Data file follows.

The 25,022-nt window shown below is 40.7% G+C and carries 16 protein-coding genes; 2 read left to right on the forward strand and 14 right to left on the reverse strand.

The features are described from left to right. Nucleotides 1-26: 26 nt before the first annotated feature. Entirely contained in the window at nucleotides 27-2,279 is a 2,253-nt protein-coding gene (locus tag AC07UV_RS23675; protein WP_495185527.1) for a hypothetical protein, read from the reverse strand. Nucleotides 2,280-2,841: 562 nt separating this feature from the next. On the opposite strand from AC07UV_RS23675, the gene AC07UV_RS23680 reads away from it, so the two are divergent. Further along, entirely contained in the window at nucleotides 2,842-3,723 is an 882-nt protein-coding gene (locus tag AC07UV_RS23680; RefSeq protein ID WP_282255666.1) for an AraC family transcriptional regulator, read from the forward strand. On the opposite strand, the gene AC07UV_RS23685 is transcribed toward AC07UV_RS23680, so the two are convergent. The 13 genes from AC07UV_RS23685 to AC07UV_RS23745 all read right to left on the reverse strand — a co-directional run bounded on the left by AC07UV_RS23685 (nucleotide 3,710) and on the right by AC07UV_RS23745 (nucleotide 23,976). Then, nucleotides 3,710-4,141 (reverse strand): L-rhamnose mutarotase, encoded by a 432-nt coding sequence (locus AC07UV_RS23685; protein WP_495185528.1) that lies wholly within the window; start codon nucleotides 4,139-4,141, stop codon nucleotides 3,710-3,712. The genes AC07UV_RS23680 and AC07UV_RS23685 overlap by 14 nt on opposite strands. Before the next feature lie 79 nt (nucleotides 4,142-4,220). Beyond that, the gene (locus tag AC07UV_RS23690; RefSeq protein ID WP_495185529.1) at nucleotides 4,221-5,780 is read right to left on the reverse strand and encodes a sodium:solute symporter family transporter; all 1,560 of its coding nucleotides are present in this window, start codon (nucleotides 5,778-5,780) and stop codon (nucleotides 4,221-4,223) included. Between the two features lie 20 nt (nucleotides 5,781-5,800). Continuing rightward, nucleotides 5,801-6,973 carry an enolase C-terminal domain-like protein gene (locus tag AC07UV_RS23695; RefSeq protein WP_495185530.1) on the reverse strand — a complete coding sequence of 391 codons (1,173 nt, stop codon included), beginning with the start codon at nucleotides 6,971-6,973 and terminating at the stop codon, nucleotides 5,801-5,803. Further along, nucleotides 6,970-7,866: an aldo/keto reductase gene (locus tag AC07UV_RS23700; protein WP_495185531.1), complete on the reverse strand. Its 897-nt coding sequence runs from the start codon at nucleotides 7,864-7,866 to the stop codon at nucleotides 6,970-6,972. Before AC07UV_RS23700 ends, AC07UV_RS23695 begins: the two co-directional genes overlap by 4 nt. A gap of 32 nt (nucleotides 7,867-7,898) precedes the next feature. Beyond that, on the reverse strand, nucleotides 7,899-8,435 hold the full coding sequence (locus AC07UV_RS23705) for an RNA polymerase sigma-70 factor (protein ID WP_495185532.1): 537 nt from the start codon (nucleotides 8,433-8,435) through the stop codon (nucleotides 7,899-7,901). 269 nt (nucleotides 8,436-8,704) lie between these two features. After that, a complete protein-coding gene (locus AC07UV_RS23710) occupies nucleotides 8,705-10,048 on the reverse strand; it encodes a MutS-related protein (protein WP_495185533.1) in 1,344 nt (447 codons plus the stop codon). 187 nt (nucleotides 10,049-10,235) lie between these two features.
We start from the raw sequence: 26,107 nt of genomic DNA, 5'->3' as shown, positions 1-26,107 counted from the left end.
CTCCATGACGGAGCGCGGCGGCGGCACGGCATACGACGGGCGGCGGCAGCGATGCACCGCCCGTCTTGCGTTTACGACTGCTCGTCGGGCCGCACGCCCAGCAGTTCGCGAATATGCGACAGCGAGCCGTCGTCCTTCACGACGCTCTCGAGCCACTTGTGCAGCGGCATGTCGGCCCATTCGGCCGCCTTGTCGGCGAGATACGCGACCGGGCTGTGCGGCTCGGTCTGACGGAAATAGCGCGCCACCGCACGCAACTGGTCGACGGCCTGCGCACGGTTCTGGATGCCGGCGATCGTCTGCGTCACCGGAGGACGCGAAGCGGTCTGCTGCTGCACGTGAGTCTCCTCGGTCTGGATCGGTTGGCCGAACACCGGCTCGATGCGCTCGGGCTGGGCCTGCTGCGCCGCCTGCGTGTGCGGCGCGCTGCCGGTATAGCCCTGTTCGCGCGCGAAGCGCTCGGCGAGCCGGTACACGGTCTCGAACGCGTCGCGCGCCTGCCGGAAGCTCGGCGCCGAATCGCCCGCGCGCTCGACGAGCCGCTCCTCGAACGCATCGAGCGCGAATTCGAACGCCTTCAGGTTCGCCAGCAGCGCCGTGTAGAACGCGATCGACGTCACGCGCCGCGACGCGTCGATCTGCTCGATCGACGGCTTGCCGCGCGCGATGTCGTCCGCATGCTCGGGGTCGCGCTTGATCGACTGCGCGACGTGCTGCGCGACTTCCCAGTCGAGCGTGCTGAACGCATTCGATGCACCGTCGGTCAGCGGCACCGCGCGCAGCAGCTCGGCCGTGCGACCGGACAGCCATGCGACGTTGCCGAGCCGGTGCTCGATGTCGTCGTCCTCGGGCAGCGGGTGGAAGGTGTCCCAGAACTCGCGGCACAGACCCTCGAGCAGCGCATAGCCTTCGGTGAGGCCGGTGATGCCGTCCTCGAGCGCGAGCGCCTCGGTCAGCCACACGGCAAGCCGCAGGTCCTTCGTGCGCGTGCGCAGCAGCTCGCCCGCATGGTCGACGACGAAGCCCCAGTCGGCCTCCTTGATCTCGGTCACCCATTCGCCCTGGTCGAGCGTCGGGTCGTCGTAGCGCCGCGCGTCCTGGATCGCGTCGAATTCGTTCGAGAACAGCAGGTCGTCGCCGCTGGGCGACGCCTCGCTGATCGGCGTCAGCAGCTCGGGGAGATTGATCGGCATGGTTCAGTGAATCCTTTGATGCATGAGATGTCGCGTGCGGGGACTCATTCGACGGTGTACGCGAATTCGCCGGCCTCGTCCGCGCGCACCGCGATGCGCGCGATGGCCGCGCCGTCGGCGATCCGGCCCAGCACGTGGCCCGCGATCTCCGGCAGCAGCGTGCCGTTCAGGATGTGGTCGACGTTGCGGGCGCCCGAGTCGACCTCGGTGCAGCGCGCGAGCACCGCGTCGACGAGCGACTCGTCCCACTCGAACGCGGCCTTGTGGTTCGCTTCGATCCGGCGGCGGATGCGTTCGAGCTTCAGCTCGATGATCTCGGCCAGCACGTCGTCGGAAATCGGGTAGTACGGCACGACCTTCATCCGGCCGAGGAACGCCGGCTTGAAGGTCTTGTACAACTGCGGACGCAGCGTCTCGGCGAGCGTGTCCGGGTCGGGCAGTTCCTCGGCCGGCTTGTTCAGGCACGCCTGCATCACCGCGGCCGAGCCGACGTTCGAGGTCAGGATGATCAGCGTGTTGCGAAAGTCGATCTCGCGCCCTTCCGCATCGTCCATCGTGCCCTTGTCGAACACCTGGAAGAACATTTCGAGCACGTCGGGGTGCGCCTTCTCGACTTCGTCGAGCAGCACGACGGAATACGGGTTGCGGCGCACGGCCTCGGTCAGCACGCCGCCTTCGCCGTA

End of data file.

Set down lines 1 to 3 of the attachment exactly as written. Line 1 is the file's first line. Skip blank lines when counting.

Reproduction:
The 25,022-nt window shown below is 40.7% G+C and carries 16 protein-coding genes; 2 read left to right on the forward strand and 14 right to left on the reverse strand.

The features are described from left to right. Nucleotides 1-26: 26 nt before the first annotated feature. Entirely contained in the window at nucleotides 27-2,279 is a 2,253-nt protein-coding gene (locus tag AC07UV_RS23675; protein WP_495185527.1) for a hypothetical protein, read from the reverse strand. Nucleotides 2,280-2,841: 562 nt separating this feature from the next. On the opposite strand from AC07UV_RS23675, the gene AC07UV_RS23680 reads away from it, so the two are divergent. Further along, entirely contained in the window at nucleotides 2,842-3,723 is an 882-nt protein-coding gene (locus tag AC07UV_RS23680; RefSeq protein ID WP_282255666.1) for an AraC family transcriptional regulator, read from the forward strand. On the opposite strand, the gene AC07UV_RS23685 is transcribed toward AC07UV_RS23680, so the two are convergent. The 13 genes from AC07UV_RS23685 to AC07UV_RS23745 all read right to left on the reverse strand — a co-directional run bounded on the left by AC07UV_RS23685 (nucleotide 3,710) and on the right by AC07UV_RS23745 (nucleotide 23,976). Then, nucleotides 3,710-4,141 (reverse strand): L-rhamnose mutarotase, encoded by a 432-nt coding sequence (locus AC07UV_RS23685; protein WP_495185528.1) that lies wholly within the window; start codon nucleotides 4,139-4,141, stop codon nucleotides 3,710-3,712. The genes AC07UV_RS23680 and AC07UV_RS23685 overlap by 14 nt on opposite strands. Before the next feature lie 79 nt (nucleotides 4,142-4,220). Beyond that, the gene (locus tag AC07UV_RS23690; RefSeq protein ID WP_495185529.1) at nucleotides 4,221-5,780 is read right to left on the reverse strand and encodes a sodium:solute symporter family transporter; all 1,560 of its coding nucleotides are present in this window, start codon (nucleotides 5,778-5,780) and stop codon (nucleotides 4,221-4,223) included. Between the two features lie 20 nt (nucleotides 5,781-5,800). Continuing rightward, nucleotides 5,801-6,973 carry an enolase C-terminal domain-like protein gene (locus tag AC07UV_RS23695; RefSeq protein WP_495185530.1) on the reverse strand — a complete coding sequence of 391 codons (1,173 nt, stop codon included), beginning with the start codon at nucleotides 6,971-6,973 and terminating at the stop codon, nucleotides 5,801-5,803. Further along, nucleotides 6,970-7,866: an aldo/keto reductase gene (locus tag AC07UV_RS23700; protein WP_495185531.1), complete on the reverse strand. Its 897-nt coding sequence runs from the start codon at nucleotides 7,864-7,866 to the stop codon at nucleotides 6,970-6,972. Before AC07UV_RS23700 ends, AC07UV_RS23695 begins: the two co-directional genes overlap by 4 nt. A gap of 32 nt (nucleotides 7,867-7,898) precedes the next feature. Beyond that, on the reverse strand, nucleotides 7,899-8,435 hold the full coding sequence (locus AC07UV_RS23705) for an RNA polymerase sigma-70 factor (protein ID WP_495185532.1): 537 nt from the start codon (nucleotides 8,433-8,435) through the stop codon (nucleotides 7,899-7,901). 269 nt (nucleotides 8,436-8,704) lie between these two features. After that, a complete protein-coding gene (locus AC07UV_RS23710) occupies nucleotides 8,705-10,048 on the reverse strand; it encodes a MutS-related protein (protein WP_495185533.1) in 1,344 nt (447 codons plus the stop codon). 187 nt (nucleotides 10,049-10,235) lie between these two features.
We start from the raw sequence: 26,107 nt of genomic DNA, 5'->3' as shown, positions 1-26,107 counted from the left end.